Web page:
Unfortunately this was received by us at rather short notice. It seems unclear whether the policy will remain in this rather confused format, or will be edited before being launched. What form will the launch take? There were some comments on the scope of the policy –Individual comments to be sent to Eva a.s.a.p.

Creation Service

It was agreed that this would be a service (as opposed to a Mass) – at 7.30 on Friday 18th October. The format will be readings, prayers and music (suggestions from the Cafod booklet), to last about 30 minutes and to be followed by cake etc, coffee/tea. On each table there will be a copy of the Quiz and “10  practical things to do to make a change”. To help estimate numbers for catering purposes, tickets will be sold at £2.00 – proceeds to fund a ?bird box/bee hotel or similar in church garden. People will also be asked to sign a petition to the Prime Minister.

Eva will liaise with Richard re the involvement of the music and the youth groups  – and find a date in August for a meeting with him, others interested and any of J&P group who can attend- principally to structure the service, plus other arrangements.

Eva will also circulate to us likely overseas cake recipes to practice.

Stephen will liaise with Fr Kevin;  will add information to the newsletter, cake, nearer the time.

Susanne and Stephen will produce the “10 things to do”.

Susanne will produce the tickets.

Tim will edit down the Quiz.

Sarah will contact Anne Shepherd re advertising the event to the Hallam council of Churches, and will gather signatures for the Cafod petition.

Meeting to finalise arrangements – Wednesday 16th October.


Panto Tim has offered to help with the script.

Justice and Peace Minutes – Minutes of meeting 01.05.2019

Attendees: Sarah B, Susanne, Stephen, Sian (chair), Tim, Eva (minutes)

Apologies: Sarah L

The S2 foodbank has a Facebook page where the most needed items are posted, although this is not always up to date. Sarah B agreed to inform the parish when there were specific requests for items.  There is an ongoing need for direct debits and standing orders. Sarah B will ask the foodbank fi there is a need to increase these and if so put a note in the bulletin about this.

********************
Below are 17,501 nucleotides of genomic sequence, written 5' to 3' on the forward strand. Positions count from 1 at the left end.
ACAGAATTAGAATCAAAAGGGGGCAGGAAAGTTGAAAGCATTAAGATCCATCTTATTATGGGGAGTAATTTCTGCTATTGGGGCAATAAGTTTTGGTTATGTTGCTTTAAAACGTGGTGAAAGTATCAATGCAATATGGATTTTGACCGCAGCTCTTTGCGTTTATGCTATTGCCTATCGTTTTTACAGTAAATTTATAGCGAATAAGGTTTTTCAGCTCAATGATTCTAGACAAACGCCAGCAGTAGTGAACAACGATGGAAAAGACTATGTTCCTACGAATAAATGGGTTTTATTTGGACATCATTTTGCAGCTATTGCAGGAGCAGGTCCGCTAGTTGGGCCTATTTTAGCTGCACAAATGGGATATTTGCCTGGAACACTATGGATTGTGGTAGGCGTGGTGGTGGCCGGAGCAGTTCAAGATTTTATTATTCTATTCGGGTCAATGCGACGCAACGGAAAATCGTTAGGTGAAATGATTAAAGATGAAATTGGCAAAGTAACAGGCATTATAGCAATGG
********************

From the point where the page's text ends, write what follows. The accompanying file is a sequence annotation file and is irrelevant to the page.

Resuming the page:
The current CAFOD campaign is “Our Common Home”. Some events to support this campaign have been advertised in the bulletin. We discussed the possibility of having a Creation celebration later in the year. This would possibly be on 11 October (Friday) and include a Mass or service, a shared meal and a quiz about climate change.

Several actions were associated with this:

  1. Stephen to contact Father Kevin to discuss the date and option of Mass or service
  2. Eva to research food recipes for shared meal to reflect cuisines of countries particularly effected by climate change such as Bangladesh.
  3. Eva to check CAFOD website for resources such as video to show on the evening, the quiz and climate dice game.
  4. Sian to contact musicians once date agreed to have music at the Mass/service.
  5. A note will be put in the bulletin to encourage other parishioners to be involved in preparations.


The Lenten reflections distributed each week at Mass appear to be well received. Eva agreed to ask for feedback at the Parish AGM next week.


Tim reported that Assist has a range of support for destitute asylum seekers and had their own night shelter.

May Day Trek

Parishioners will be taking part in this year’s May Day Trek. This has been advertised in the bulletin.

Future plans
Possible activities for next year include:

  • Presenting a film about refugees in Sheffield (Moving to Mars)
  • Having a Dream auction, possibly supporting a charity other than CAFOD, for example the Foodbank.

Date of next meeting

3 July 2019, 8pm, St Francis Presbytery. It was agreed to put a note in the bulletin about this and mention that there will be discussions of climate change related activities to encourage new members.